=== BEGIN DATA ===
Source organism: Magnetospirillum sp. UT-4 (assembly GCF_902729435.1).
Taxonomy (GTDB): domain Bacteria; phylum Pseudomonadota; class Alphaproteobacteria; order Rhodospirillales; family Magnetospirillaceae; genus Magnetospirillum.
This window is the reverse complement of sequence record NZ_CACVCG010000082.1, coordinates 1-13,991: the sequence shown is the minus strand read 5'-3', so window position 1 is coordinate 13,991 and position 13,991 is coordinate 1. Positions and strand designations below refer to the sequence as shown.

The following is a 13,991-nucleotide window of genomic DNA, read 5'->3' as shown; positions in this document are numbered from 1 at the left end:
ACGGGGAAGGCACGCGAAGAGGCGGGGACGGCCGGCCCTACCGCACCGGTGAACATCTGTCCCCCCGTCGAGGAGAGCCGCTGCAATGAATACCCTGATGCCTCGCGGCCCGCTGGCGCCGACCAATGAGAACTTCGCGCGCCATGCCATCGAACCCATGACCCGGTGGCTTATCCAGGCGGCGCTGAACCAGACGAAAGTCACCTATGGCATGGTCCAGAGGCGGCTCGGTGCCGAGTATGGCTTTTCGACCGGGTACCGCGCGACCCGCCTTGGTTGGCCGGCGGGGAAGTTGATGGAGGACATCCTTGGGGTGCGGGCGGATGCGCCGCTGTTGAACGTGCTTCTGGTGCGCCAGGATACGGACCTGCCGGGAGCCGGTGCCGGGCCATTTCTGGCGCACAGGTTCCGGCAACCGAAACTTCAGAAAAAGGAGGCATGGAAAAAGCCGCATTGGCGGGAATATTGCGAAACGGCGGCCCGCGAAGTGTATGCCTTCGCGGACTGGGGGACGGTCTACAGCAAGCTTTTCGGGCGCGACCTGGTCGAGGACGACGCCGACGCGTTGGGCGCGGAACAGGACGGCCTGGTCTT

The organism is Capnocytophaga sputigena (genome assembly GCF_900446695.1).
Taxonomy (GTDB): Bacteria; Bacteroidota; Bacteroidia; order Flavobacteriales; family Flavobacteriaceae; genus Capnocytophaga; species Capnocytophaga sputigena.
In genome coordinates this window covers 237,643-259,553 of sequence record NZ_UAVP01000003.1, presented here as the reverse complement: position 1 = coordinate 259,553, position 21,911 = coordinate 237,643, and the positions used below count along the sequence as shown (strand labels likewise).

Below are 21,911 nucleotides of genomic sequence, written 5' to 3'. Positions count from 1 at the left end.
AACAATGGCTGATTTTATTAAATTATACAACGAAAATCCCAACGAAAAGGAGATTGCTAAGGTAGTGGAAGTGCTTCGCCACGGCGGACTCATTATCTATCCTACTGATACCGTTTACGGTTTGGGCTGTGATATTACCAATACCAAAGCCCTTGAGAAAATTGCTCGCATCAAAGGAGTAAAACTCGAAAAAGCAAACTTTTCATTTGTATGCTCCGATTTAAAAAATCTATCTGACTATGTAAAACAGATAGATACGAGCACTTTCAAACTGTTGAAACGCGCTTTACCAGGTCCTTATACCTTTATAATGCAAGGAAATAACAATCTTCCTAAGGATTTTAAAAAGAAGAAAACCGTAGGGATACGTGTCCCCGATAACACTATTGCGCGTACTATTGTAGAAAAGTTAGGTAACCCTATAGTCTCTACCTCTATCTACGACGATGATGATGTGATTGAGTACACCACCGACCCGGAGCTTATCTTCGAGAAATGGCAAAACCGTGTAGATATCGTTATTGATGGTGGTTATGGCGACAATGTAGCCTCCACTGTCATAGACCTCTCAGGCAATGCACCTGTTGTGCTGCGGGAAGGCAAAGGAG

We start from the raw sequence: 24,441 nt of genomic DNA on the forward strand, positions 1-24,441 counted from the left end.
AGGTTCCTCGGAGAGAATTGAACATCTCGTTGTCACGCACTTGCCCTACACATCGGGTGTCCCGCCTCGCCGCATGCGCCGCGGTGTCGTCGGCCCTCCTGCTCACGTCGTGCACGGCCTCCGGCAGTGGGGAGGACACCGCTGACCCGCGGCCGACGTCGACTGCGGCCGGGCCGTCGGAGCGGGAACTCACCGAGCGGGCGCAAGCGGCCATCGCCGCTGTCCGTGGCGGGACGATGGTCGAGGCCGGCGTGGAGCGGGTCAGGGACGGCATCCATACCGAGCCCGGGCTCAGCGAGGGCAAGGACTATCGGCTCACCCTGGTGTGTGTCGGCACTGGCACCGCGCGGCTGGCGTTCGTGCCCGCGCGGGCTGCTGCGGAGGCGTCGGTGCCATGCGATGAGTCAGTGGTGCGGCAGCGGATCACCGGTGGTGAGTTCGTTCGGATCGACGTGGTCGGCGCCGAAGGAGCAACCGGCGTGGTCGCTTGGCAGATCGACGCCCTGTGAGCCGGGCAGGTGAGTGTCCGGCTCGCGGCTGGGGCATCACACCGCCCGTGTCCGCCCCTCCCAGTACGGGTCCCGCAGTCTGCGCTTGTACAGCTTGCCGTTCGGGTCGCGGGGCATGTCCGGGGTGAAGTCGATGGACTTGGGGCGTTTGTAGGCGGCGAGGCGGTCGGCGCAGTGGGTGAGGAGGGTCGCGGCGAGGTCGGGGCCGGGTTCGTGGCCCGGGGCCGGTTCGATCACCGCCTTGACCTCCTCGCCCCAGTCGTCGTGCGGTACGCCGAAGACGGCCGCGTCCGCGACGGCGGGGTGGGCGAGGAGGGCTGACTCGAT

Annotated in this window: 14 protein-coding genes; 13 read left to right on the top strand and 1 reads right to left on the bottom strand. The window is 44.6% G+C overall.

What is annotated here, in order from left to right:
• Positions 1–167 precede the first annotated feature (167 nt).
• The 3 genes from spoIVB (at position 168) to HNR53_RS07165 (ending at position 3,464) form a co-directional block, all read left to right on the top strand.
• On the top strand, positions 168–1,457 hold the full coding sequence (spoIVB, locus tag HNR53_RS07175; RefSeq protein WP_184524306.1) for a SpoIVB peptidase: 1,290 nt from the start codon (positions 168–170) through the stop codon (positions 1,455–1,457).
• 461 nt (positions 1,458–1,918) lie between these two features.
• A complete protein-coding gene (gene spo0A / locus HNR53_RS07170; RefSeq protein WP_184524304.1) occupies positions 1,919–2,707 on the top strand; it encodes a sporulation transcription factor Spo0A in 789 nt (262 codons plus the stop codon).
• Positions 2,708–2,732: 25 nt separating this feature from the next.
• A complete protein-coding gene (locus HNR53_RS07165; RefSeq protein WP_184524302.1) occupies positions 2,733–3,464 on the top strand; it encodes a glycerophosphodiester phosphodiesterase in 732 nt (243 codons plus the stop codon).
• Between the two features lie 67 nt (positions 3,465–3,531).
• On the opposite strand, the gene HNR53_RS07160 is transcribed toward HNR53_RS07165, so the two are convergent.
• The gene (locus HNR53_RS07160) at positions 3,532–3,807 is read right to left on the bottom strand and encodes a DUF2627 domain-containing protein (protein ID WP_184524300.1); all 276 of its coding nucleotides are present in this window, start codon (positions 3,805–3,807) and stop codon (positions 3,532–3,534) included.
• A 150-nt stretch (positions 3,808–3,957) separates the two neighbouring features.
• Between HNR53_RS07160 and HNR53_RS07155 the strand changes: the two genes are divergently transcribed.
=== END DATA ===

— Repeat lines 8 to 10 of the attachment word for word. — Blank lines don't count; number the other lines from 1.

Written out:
In genome coordinates this window covers 237,643-259,553 of sequence record NZ_UAVP01000003.1, presented here as the reverse complement: position 1 = coordinate 259,553, position 21,911 = coordinate 237,643, and the positions used below count along the sequence as shown (strand labels likewise).

Below are 21,911 nucleotides of genomic sequence, written 5' to 3'. Positions count from 1 at the left end.
AACAATGGCTGATTTTATTAAATTATACAACGAAAATCCCAACGAAAAGGAGATTGCTAAGGTAGTGGAAGTGCTTCGCCACGGCGGACTCATTATCTATCCTACTGATACCGTTTACGGTTTGGGCTGTGATATTACCAATACCAAAGCCCTTGAGAAAATTGCTCGCATCAAAGGAGTAAAACTCGAAAAAGCAAACTTTTCATTTGTATGCTCCGATTTAAAAAATCTATCTGACTATGTAAAACAGATAGATACGAGCACTTTCAAACTGTTGAAACGCGCTTTACCAGGTCCTTATACCTTTATAATGCAAGGAAATAACAATCTTCCTAAGGATTTTAAAAAGAAGAAAACCGTAGGGATACGTGTCCCCGATAACACTATTGCGCGTACTATTGTAGAAAAGTTAGGTAACCCTATAGTCTCTACCTCTATCTACGACGATGATGATGTGATTGAGTACACCACCGACCCGGAGCTTATCTTCGAGAAATGGCAAAACCGTGTAGATATCGTTATTGATGGTGGTTATGGCGACAATGTAGCCTCCACTGTCATAGACCTCTCAGGCAATGCACCTGTTGTGCTGCGGGAAGGCAAAGGAG